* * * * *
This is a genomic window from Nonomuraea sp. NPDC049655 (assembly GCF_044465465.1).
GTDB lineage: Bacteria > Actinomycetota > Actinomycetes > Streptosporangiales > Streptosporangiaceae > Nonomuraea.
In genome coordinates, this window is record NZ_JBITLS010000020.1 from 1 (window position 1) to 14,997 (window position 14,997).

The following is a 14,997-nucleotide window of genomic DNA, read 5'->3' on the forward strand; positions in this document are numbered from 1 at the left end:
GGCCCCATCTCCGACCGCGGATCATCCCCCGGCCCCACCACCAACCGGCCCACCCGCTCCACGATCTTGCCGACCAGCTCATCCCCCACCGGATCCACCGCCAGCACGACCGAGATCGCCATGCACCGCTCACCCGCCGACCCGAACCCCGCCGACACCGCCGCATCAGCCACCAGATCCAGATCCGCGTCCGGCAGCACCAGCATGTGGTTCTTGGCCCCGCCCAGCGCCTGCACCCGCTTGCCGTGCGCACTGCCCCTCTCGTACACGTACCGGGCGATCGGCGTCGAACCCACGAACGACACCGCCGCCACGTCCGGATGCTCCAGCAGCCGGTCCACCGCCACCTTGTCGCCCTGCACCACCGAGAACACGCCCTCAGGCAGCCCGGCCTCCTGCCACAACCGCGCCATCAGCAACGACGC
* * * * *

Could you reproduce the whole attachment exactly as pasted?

This is a genomic window from Nonomuraea sp. NPDC049655 (assembly GCF_044465465.1).
GTDB lineage: Bacteria > Actinomycetota > Actinomycetes > Streptosporangiales > Streptosporangiaceae > Nonomuraea.
In genome coordinates, this window is record NZ_JBITLS010000020.1 from 1 (window position 1) to 14,997 (window position 14,997).

The following is a 14,997-nucleotide window of genomic DNA, read 5'->3' on the forward strand; positions in this document are numbered from 1 at the left end:
GGCCCCATCTCCGACCGCGGATCATCCCCCGGCCCCACCACCAACCGGCCCACCCGCTCCACGATCTTGCCGACCAGCTCATCCCCCACCGGATCCACCGCCAGCACGACCGAGATCGCCATGCACCGCTCACCCGCCGACCCGAACCCCGCCGACACCGCCGCATCAGCCACCAGATCCAGATCCGCGTCCGGCAGCACCAGCATGTGGTTCTTGGCCCCGCCCAGCGCCTGCACCCGCTTGCCGTGCGCACTGCCCCTCTCGTACACGTACCGGGCGATCGGCGTCGAACCCACGAACGACACCGCCGCCACGTCCGGATGCTCCAGCAGCCGGTCCACCGCCACCTTGTCGCCCTGCACCACCGAGAACACGCCCTCAGGCAGCCCGGCCTCCTGCCACAACCGCGCCATCAGCAACGACGC